In 2023 and beyond, innovative ideas will be the currency that drives business forward and tapping employees from top to bottom will be essential to uncover the best ones. Researchers will gather real-time employee feedback within individual organizations or across entire industries to gauge anything from general satisfaction to ideas that can improve customer experiences (CX) and even evolve companies’ product lines.

3. Trend cycles are getting shorter – marketing researchers are seeing shifts in markets that require changes to data monitoring practices.  

Today, social media and consumerism are inextricably linked. Big picture values such as sustainability or social justice may be constant, but the smaller-scale interests of a brand’s consumer base are often in constant flux as driven by algorithms and trends.

These continuous shifts – both in social media platform changes and consumer interests – require constant monitoring. This never-ending dance will continue to impact market researchers both as they interact with roadblocks presented by social media companies (such as restrictions on post collection) and work to keep their analysis of consumer preferences current.

Near-real time data monitoring will be an essential tool to adequately follow the shifts in a market. Predictive analytics, which can identify consumer patterns at large without drawing solely from explicit feedback, will be another key player in understanding consumer behavior.

4. Growing, changing data – analytics and democratization of data will conquer the day. 

The trends we’ve discussed are contributing to market researchers being inundated with more disparate, faster-growing and faster-changing data. There’s no unified town square for customers’ opinions; they aren’t all voicing their preferences in the same places they were a few years ago, and the rapid shifts in opinion and preference are only making things more complicated for researchers.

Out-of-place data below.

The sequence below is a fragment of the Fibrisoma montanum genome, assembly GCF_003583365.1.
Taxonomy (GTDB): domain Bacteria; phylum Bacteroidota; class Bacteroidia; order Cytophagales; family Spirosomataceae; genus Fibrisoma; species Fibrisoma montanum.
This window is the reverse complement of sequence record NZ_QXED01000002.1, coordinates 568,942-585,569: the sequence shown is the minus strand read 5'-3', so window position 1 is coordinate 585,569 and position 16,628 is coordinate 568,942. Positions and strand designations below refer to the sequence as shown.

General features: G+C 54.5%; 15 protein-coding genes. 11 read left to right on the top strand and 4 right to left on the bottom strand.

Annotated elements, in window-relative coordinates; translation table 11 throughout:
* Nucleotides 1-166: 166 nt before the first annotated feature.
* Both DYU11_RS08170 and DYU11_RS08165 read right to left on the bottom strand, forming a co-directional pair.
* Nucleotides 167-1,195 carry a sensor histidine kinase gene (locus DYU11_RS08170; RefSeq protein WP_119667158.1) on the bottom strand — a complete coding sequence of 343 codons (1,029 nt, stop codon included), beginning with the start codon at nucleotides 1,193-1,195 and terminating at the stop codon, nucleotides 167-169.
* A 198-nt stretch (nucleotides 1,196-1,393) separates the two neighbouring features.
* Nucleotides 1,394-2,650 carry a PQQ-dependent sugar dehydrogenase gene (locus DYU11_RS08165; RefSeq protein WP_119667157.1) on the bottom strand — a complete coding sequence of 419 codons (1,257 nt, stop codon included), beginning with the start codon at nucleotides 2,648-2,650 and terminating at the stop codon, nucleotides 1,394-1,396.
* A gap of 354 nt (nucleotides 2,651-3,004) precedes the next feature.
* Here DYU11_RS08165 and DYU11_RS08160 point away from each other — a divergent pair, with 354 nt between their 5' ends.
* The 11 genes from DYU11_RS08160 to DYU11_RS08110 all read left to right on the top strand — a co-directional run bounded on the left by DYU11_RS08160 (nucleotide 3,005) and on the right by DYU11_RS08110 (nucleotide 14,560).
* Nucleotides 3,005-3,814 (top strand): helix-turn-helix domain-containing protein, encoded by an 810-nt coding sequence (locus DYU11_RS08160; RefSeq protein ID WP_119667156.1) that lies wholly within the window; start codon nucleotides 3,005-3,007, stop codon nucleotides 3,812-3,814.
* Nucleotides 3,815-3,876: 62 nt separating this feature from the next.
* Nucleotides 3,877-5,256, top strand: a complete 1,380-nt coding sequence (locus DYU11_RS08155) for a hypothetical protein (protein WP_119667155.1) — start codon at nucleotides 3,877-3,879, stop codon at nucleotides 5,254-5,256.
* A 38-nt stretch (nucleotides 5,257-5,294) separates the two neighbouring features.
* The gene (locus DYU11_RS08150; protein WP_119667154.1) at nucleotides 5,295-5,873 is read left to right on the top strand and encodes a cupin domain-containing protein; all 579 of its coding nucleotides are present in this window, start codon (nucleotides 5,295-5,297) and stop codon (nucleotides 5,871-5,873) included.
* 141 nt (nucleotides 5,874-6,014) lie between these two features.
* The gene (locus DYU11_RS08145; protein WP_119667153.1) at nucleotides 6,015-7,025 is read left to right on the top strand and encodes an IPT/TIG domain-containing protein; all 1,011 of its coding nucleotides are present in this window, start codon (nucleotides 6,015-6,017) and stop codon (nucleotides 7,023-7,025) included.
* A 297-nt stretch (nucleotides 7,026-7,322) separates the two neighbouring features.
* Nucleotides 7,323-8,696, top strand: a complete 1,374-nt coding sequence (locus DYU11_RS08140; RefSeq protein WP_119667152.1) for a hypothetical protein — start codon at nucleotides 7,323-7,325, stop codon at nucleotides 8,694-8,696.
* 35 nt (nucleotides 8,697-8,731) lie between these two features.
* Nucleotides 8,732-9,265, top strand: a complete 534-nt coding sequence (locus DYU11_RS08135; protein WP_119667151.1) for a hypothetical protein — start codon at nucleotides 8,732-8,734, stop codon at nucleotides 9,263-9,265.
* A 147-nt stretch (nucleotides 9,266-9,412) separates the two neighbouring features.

To combat this, MR technology is evolving to better capture and organize omnichannel data sources, while researchers apply advanced analytics to weigh them and provide recommendations. Artificial intelligence is on everyone’s mind, as well, but its relationship with research is not cut-and-dry. While AI-based tools can augment teams by helping to make sense of the data at scale, only humans can apply the level of nuanced thinking necessary to put those insights into context for informed business decisions. 

In the same vein, collaboration and the democratization of data across market research agencies and teams will be invaluable to keeping up with the depth and breadth of data pouring in daily.

Market research for the modern era

The modern person, whether observed through a consumer or employee lens, interacts with the world differently today than they did before. It’s up to innovative minds in the MR space to widen their scope of information-gathering and analysis to make sure they don’t fall out of touch. This next year will be best encapsulated by the quest to continuously understand the flow of information about the human experience, using a combination of traditional and newer methods and technologies that keep pace with how we live today.